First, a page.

I wond’r if we should move here? Falling in love with the wonders of Tasmania

After having our apples confiscated by the savage quarantine officials, just half an hour after buying them, we resentfully but excitedly nonetheless, boarded the ferry South. Not too dissimilar to the Titanic I suspect, Spirit of Tasmania II offered floating, dry conditions on board, as well as the usual maze of decks that could only be navigated by recalling the differing styles of seating on each. Figuring out where our reclining seats were for the night became even more challenging, while feeling more spaced out than a hippie on acid: I’d irresponsibly washed my pizza and more problematically, anti-seasickness tablets down with a crisp, cold, golden XXX lager…

Cradle Mountain’s mirror lakes and a dream come true

Following a broken nights sleep constantly interrupted by hyperthermic air conditioning and thunderous snoring, we perked ourselves up with coffees and breakfast at a nearby Maccas in Devonport. Despite feeling rather groggy, we bravely opted for a full days walk up Cradle Mountain – we didn’t want to waste the day, given that it was only 7am and had the entire day ahead of us. It wasn’t long before we found ourselves marching in the direction of snow capped peaks, having already spotted some creators of wondrous square poo: Wombats!

IMG_4028
IMG_4027

The trail kindly offered a civilised boardwalk to ease us in, although this didn’t last long, as flat wood became a gravelled incline, and finally gave way to sheer cliff face! Fortunately chains to help our step prevented an untimely demise, although required careful handling, as we shared this lifeline with other walkers traversing back down. It was all worth it though, once we’d reached Marions lookout. There we were treated to stunning views of Crater Lake’s mirrored perfection, making us question which way was up, as reflections of fluffy clouds soothingly drifted by. Casting our eyes up towards the real sky, rewarded us with views of Cradle Mountain’s unique crown-like peak. Topped with a dusting of snow, we were reassured this was more than a casual morning stroll – we’d just climbed up a flipping mountain and it wasn’t even lunchtime!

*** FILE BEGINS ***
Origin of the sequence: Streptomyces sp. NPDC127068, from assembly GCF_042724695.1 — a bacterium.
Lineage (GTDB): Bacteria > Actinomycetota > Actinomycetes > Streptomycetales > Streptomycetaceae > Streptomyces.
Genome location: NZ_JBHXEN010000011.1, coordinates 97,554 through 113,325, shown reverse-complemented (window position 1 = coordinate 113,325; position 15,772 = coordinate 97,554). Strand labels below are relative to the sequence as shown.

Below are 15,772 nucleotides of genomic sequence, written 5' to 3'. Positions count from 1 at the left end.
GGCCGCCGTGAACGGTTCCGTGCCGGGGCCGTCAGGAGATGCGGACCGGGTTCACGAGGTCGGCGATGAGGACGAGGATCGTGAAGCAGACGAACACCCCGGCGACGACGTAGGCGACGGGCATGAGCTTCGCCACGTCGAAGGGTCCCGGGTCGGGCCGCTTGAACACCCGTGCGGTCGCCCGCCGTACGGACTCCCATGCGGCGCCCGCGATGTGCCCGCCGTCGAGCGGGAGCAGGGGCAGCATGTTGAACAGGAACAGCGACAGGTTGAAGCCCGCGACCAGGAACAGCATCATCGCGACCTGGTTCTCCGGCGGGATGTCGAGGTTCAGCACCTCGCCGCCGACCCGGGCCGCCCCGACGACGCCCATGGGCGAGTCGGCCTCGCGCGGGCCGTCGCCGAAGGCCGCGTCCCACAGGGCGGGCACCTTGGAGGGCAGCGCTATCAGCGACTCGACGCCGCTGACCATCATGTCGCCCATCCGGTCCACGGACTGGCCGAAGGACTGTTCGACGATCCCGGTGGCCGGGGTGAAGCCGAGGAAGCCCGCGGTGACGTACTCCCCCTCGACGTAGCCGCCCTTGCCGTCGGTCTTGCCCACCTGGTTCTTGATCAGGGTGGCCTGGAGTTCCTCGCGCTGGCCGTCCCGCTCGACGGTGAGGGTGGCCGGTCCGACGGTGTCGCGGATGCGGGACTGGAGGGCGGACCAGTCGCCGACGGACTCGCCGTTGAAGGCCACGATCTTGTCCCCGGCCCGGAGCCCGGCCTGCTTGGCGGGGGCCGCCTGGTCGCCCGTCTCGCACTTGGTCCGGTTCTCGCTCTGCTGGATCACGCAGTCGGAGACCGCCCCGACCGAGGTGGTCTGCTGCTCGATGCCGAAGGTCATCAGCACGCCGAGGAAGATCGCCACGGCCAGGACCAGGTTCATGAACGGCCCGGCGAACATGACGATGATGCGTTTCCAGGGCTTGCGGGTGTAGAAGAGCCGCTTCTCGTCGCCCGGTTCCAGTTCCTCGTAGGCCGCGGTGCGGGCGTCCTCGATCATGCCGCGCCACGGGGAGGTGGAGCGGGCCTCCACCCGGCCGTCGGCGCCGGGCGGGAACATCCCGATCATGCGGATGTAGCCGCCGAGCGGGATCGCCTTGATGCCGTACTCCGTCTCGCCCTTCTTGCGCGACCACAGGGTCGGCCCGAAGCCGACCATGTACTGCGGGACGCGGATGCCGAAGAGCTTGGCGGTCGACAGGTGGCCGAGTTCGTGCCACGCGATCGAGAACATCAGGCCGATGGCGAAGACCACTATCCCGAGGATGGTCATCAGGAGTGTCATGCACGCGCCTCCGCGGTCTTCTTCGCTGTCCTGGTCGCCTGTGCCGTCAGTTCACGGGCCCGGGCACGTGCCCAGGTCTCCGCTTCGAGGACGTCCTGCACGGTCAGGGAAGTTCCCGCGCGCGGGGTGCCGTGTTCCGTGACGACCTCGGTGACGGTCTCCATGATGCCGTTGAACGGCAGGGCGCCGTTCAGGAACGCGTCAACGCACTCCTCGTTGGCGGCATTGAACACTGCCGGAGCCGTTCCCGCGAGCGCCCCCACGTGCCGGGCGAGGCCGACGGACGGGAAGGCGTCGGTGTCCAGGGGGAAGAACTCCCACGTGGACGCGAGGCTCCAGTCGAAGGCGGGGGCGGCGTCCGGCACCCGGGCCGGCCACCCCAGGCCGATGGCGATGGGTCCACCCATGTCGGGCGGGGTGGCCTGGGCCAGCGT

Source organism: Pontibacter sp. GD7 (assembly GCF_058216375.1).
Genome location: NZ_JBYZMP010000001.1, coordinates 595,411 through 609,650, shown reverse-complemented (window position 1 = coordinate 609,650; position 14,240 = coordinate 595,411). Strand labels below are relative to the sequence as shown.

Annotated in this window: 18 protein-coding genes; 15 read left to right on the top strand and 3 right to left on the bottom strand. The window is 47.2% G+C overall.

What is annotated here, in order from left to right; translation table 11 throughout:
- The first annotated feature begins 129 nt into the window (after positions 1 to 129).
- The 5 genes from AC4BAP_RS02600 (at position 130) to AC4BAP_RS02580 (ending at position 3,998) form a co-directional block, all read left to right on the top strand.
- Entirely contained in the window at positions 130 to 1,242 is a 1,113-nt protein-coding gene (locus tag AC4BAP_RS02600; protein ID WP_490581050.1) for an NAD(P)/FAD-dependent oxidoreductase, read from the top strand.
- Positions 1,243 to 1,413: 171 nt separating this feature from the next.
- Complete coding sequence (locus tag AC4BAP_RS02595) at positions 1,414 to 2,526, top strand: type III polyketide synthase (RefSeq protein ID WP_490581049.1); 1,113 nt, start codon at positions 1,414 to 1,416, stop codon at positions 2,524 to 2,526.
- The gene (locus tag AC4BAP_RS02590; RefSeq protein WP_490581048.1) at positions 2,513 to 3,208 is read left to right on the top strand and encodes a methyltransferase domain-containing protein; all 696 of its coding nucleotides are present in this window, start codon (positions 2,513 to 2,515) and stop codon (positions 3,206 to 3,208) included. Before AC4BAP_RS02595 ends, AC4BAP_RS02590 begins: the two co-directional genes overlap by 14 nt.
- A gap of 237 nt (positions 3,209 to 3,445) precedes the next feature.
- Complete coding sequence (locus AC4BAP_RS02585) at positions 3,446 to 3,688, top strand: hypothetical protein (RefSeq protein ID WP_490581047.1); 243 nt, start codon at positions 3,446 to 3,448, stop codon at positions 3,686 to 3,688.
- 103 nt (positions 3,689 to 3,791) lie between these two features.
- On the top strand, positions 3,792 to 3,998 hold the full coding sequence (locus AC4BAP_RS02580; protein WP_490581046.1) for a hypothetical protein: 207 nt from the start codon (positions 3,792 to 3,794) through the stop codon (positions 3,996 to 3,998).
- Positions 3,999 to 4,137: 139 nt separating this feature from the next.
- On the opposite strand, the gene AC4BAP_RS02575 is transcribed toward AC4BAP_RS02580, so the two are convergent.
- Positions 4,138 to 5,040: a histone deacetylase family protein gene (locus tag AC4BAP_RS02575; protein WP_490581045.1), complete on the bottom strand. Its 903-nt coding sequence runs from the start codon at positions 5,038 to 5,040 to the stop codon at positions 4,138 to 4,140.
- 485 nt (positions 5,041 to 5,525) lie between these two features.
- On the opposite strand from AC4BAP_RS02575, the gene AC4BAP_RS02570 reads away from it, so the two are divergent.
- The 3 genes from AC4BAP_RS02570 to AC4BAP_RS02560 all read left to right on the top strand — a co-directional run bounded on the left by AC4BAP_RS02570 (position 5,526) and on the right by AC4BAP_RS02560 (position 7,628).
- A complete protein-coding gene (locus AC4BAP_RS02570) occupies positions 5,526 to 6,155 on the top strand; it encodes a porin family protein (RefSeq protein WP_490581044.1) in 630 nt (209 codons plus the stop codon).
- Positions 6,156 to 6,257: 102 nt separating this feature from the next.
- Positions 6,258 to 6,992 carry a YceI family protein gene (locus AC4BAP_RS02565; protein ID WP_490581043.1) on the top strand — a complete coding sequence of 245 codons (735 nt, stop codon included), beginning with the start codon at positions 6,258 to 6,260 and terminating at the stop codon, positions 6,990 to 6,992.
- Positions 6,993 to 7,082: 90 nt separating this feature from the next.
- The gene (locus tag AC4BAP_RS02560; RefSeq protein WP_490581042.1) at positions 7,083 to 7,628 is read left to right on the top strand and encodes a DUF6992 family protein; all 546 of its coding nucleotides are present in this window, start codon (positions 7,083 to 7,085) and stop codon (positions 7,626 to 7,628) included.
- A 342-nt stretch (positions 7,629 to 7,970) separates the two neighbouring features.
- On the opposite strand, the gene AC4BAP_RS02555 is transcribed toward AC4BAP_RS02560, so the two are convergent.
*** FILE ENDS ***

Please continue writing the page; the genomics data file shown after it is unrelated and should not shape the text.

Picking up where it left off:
IMG_4079
IMG_4210
IMG_4114

Little did we know that our first day in Tasmania was going to finish off with a life long ambition achieved… While driving through the coastal town of Burnie, we’d spotted some unusual road signs, warning drivers of crossing wildlife. Pulling over to investigate further, we discovered a dedicated observation area, that left us with no choice but to stay put for the night. As dusk arrived, our excitement climbed, higher than our morning hike. First we heard them, frantically calling to their mates who’d spent the day out at sea, fishing their feathers off. As our eyes became accustomed to the dark, my black and white obsessions soon came into focus. It was mesmerising watching this animal drama play out in front of us; as more and more fairy penguins appeared from nowhere, welcoming their loved ones back home, or chasing others away who’d mistaken them for their own. It was truly a special evening, witnessing my favourite animals in their natural habitat for the first time 🙂

DSC04777
DSC04792

Breathing the purest air while on ‘The edge of the world’

Given the wonders of our first day on the island, we’d honestly have been happy to leave already, although fortunately we still had many weeks ahead of us on Tassie! So after our morning shower and a slice of banana bread (why can’t we get away with eating cake for breakfast back in the UK without feeling guilty?) we were ready for another day’s adventure. Following a brief stop in cutesy ‘Boat Harbour Beach’, we continued driving West along the coast, until an enormous site began to fill our horizon. At first we were confused – were we back in Uluru? It turned out that this giant monolith goes by by the name of ‘The Nut’, and forms a striking backdrop to the old town of Stanley, perched below. Opting against the gondola, we took the healthier (and cheaper) option, in the form of a steep path up. There we circumnavigated the top, like a secret garden in the sky. 

IMG_4136
IMG_4152
IMG_4146

While continuing West we entered the Tarkine, and were ominously welcomed with a large warning sign: ‘No more petrol for 140 km’. Given that the Tarkine is awe-inspiringly referred to as ‘one of the last, great wilderness regions on earth’, I guess it’s understandable. On tenterhooks, we looked down at the fuel gauge; nope, our range was closer to 120km, but that didn’t stop up pushing on to find close-by excitement… When you spot a place name on a map by the likes of ‘The Edge of the World’, one can’t help but become transfixed. Although it sounds rather dramatic, it’s a fair title as looking West from here is the largest empty expanse of ocean on the planet, stretching over half way round, all the way to Argentina! After taking time to gaze off into the distant roaring seas, then reading the stirring poem by Brian Inder inscribed on a plaque, we set off, fairly certain the Earth isn’t flat…